Polyfluorinated alkyl substances (PFAS) or “forever chemicals” are man-made chemicals used in industry and consumer products like food packaging, nonstick cookware, water-repellent clothing, carpets, furniture, cosmetics, dental floss, firefighting foams, artificial turf, and tap water. PFAS is found in Teflon and Scotchgard, as well as food packaging. PFASs have the unique ability to resist both water and lipids.

A study concluded that using Oral-B Glide to floss one’s teeth was associated with higher levels of PFAS perfluorohexanesulfonic acid (PFHxS) in the body. PFAS includes 4,700 substances used in various consumer products due to their water and stain-repellent properties. Unfortunately, they are highly persistent in the environment. Scientific evidence linked PFAS exposure to severe health impacts, including lower birth weight and size, delayed puberty, reduced hormone levels, decreased immune response to vaccines, testicular and kidney cancer, obesity, liver malfunction, hypothyroidism, or high cholesterol.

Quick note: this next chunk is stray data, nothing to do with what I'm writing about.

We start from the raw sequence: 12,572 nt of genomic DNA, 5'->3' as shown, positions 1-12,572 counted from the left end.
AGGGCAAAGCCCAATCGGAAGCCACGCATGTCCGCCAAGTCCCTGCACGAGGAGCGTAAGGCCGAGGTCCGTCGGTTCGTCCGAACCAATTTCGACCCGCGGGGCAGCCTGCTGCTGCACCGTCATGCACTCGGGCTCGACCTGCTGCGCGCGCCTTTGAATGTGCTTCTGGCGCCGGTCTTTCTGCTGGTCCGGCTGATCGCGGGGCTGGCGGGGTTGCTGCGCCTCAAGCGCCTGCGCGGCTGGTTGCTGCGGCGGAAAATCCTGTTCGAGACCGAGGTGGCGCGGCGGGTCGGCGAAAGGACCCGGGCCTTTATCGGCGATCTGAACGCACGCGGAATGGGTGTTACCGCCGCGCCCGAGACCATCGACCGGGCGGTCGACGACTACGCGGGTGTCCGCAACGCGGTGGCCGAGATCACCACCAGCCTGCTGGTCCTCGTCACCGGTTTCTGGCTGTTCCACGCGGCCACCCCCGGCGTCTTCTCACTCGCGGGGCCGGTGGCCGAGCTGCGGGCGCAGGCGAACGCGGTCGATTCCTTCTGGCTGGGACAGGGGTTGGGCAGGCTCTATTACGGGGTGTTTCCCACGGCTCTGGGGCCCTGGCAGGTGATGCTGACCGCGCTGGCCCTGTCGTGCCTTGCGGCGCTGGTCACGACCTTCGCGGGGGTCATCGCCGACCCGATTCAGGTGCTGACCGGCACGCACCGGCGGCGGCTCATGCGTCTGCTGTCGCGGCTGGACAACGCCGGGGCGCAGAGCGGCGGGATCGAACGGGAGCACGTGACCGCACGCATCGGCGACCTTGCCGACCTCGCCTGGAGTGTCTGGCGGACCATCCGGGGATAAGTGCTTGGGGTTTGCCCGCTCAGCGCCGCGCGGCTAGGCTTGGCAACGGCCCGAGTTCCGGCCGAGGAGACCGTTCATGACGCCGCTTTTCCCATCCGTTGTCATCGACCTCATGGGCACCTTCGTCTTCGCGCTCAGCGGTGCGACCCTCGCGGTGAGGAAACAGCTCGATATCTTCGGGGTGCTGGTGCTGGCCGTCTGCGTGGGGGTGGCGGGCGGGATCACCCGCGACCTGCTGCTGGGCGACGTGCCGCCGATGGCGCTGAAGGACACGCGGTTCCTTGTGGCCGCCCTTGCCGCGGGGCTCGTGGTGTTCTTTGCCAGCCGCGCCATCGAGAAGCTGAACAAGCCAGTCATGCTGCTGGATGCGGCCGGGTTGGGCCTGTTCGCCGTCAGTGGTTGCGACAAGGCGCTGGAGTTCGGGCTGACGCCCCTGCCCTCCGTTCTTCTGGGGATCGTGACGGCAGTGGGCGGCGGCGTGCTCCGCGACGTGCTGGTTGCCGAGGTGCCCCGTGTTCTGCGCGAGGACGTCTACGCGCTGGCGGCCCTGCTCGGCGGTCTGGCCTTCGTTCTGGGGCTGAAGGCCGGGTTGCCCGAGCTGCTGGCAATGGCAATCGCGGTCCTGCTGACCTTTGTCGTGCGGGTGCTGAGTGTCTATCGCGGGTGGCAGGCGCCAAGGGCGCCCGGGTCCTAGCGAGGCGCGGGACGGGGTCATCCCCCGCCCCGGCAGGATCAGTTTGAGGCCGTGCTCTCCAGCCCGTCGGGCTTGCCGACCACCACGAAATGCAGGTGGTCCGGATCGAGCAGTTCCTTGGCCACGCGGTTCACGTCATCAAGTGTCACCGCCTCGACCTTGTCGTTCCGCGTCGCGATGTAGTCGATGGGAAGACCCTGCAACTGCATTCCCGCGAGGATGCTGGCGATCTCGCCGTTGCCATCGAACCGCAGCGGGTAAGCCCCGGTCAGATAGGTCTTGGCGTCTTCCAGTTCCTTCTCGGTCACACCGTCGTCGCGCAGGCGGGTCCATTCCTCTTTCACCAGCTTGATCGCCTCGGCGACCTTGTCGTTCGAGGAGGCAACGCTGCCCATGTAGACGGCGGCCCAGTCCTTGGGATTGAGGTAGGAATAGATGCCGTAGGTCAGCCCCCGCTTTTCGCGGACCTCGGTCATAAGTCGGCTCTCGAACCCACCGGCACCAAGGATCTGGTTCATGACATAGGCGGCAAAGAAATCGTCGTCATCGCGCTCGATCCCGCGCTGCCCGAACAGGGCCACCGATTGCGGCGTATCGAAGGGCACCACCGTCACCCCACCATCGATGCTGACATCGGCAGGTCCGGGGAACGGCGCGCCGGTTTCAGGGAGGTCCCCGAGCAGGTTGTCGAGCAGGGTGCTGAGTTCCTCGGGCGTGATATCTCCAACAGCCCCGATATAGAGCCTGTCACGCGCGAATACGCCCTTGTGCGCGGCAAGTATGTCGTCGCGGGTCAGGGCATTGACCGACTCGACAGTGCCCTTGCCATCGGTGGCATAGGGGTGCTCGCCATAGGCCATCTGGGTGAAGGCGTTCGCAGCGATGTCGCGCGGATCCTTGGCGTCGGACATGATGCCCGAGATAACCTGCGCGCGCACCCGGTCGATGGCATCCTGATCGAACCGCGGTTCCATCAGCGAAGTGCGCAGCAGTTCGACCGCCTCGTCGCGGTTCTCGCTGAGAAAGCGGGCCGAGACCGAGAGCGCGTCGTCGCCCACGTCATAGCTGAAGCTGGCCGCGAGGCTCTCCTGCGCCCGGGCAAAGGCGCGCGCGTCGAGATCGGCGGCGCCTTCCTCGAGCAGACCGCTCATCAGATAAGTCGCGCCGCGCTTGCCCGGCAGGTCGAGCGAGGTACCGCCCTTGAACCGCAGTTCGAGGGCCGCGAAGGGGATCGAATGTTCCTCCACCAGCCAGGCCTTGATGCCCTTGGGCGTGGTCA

PFAS is prevalent at sites where the chemicals are commonly found, such as industrial plants that use them in manufacturing, civilian airports where firefighting foam is used, wastewater treatment plants, and military bases. The chemical industry promotes using PFAS to make food packaging grease-and-water-resistant. However, the chemicals have been linked to cancer, liver damage, and immune suppression. The science around the potential health impacts of PFAS exposure is still emerging, but evidence suggests that high PFAS exposure is associated with certain health conditions.